Professor Gary Williams published “What Did Margaret Think of George?” in Jana Argersinger and Phyllis Cole, eds., Toward a Female Genealogy of Transcendentalism (Athens, GA: U Georgia P, 2014).  This is a study of Margaret Fuller’s readings over time of several works by French novelist George Sand and an argument that one of Fuller’s Dial pieces, “The Magnolia of Lake Pontchartrain,” is an effort to write in Sand’s mode.

Professor Robert Wrigley will be one of four featured international poets, at the annual Writers’ Day Conference, in Schwalenberg, Germany, October 19-21.  With fellow US poet, Allison Funk, and Scottish poets John Burnside and Robin Robertson, Wrigley will read his poems at the Festival; German poet, Ron Winkler, will have translated a selection of Wrigley’s poems, and will read his translations as well. Writers’ Day is sponsored by the Literaturburo Ostwestfalen-Lippe, headquartered at Ostwestfalen-Lippe University of Applied Sciences, in Detmold.


Students

Second-year MFA and MA Candidate, Jordan Clapper’s piece of flash nonfiction, “Bawíze” was recently accepted for publication in the fall issue of Yellow Medicine Review. A condensation of a longer piece, this flash grapples with living in a place once populated with Native Americans, how a small family can be an ambassador, even when their own roots are so far away. Clapper attended the Northwestern National Women’s Studies Association conference in May 2014 and presented a workshop and lecture, “‘Honey, put that down!’: Gender Expectations in Children…or Gendering Expectations in Parents.” The interactive workshop dealt with the issue of gendering children based on their sex, from birth through childhood, and how that process is inherently sexist and power-based. He has also been facilitating the V-Men workshops on campus, a men-only group that discusses the issue of violence against women. This workshop provides a safe space for men to discuss the causes and effects of this issue, a forum not often given to men. The workshop was held twice Spring 2014; the upcoming session this semester is planned with no date yet in place. Clapper continues to work with the Women’s Center, LGBTQA Office, the Violence Prevention Offfice, and the recently reignited group, F.L.A.M.E. (Feminist Leadership and Movement to Empower), a feminist group with a goal of activism and support. He also plans to work with an upstart Slam Poetry group in the coming year. He received a fellowship through the Pride Foundation, based out of Seattle, this past summer to work in Spokane with the Peace and Justice Action League of Spokane (PJALS) on antimilitarism efforts, educating youth, and opposing the death penalty through nonviolent protests and activism. Working with Second-year MFA Candidate Misty Ellingberg, he is working to establish the first Native American-exclusive literary magazine, Four Winds Literary Magazine. Though in its early stages, this magazine is set to make great strides in the coming years. Clapper continues to read for Fugue and proofread for ISLE.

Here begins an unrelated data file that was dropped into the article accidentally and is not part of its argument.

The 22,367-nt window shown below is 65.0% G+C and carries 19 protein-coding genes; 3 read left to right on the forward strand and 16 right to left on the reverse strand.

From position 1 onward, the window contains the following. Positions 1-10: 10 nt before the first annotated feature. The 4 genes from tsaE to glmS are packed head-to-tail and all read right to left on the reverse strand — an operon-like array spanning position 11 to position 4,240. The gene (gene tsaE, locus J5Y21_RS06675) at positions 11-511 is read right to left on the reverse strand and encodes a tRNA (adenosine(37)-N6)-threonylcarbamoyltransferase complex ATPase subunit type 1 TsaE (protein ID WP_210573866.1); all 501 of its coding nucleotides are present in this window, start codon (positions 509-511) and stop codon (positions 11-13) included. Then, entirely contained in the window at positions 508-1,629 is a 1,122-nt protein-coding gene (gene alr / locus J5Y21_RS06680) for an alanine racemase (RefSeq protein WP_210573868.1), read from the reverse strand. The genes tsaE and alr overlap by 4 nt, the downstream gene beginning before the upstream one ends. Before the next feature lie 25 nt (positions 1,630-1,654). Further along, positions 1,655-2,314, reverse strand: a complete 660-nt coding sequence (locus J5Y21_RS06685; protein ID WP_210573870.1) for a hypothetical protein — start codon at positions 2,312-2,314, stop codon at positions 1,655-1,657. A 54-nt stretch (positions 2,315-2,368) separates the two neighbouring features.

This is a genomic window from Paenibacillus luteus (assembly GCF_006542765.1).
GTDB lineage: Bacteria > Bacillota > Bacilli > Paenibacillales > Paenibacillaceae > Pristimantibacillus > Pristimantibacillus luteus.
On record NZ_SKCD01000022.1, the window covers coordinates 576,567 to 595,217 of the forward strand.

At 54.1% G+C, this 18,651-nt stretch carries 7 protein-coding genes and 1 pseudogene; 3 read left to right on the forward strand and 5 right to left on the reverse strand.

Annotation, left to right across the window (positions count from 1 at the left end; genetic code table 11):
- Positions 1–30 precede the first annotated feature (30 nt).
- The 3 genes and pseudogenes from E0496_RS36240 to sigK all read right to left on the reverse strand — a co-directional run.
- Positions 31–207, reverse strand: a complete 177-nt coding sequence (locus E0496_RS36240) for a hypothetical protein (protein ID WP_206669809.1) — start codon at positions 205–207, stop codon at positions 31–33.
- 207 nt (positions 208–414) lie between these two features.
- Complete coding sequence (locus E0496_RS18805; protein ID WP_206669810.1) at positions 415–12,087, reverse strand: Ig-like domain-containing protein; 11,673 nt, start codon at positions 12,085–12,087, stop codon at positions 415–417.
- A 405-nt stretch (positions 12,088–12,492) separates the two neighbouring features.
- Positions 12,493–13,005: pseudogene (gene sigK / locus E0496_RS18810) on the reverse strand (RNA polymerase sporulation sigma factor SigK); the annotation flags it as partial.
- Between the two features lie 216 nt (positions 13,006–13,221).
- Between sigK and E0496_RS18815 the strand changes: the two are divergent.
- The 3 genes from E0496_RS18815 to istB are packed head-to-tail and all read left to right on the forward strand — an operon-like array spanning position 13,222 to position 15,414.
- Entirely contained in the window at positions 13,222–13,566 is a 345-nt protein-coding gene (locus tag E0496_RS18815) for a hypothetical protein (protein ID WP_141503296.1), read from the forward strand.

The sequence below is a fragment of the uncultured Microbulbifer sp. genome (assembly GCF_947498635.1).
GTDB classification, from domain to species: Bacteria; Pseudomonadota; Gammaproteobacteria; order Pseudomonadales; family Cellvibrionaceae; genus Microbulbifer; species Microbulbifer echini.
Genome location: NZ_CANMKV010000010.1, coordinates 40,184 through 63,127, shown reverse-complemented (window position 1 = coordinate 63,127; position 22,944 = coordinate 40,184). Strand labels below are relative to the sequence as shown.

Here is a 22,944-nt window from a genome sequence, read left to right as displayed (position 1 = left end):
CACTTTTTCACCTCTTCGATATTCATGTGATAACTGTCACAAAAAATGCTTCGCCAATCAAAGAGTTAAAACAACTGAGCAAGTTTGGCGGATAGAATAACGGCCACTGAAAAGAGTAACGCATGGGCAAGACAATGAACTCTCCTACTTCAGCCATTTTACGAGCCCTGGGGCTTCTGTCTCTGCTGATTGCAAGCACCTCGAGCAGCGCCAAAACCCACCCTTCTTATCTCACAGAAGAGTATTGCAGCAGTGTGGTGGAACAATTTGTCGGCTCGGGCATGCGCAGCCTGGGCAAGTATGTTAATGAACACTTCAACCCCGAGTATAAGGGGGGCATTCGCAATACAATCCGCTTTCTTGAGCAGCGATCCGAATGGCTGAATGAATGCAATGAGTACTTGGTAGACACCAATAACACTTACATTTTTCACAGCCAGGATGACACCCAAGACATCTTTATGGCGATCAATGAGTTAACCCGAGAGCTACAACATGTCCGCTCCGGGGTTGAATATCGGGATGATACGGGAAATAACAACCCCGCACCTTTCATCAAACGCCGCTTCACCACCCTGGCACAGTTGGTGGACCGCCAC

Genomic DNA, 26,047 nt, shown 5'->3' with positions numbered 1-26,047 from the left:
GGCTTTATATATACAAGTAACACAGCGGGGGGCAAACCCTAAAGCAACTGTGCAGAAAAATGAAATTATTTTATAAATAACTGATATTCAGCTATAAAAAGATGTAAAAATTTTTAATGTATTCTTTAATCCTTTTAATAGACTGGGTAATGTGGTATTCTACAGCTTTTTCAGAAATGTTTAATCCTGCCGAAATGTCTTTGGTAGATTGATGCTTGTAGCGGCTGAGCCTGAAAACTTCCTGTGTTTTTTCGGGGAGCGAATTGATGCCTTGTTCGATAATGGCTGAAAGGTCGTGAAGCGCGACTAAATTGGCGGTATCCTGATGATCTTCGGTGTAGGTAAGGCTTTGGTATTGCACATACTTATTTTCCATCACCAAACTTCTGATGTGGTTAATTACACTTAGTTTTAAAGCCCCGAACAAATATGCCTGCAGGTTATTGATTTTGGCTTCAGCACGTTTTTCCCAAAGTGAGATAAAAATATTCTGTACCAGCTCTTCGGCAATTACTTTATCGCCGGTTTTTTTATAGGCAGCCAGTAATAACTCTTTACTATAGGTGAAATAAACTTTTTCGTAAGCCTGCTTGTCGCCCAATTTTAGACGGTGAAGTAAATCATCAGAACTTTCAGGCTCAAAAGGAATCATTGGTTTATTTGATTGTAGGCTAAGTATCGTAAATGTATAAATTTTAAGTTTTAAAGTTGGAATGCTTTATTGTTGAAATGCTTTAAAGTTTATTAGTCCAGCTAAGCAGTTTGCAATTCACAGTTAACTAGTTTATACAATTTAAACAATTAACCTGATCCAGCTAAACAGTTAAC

Second-year MFA Candidate, Jordan Durham’spoem, “To Covet” was recently accepted for publication in the fall 2014 issue of Phoebe. Her poems “Bride Road” and “How to Stay” are also forthcoming in the fall 2014 issue of Superstition Review.

Second Year MFA Candidate Misty Ellingburg (Fiction Genre) has had a busy year. Her work has been featured in 100 Word Story, “Chicken Dance,” flash fiction), Yellow Medicine Review (“Mary,” short story), Hello Horror (“Blankets From Fort Clatsop, short story), Ofi Press Mexico (“Indigenous Women: USA”, editorial), the Rain, Party, & Disaster Society (Oklahoma, Love Song for the Impossible Chicken Dancer, poetry, Medicine Man, flash fiction, Kalispel Tribe 39th Annual Powwow, flash non-fiction), Peeking Cat Poetry (“White Violet,” poem), and the Moon (“A Mixed Indian Woman Admires Indian Men”). Her editorial, "Reservation of the Mind: Curating the Indigenous Experience," which chronicles her experiences thus far in editing an upstart literary journal she and her uncle, Keven Shipman, launched in August (Four Winds Literary Magazine), was featured in Indian Country Today Media Network. Forthcoming publication due in 2014-2015 include Repel Industries' zine, based in California, Split Lip Magazine, First American Art Magazine, and Your Impossible Voice,all of which are publishing stories and articles pertaining to her experience living on a reservation in Western Washington. Additionally, her Flash Fiction Suite is currently a finalist in Defenestrationism's Flash Fiction Suite contest, the judging for which is in January. Misty is reading for Yellow Medicine Review at Book People on November 7th.

Second-year MFA candidate in Poetry, Nat Fisher’s persona poem, “HAL 9000, Upon His Mind ‘Going’” was recently published in Booth Journal, Issue 7. He also hosted the first reading of the year in the Occasional Reading Series at One World Café on October 22nd.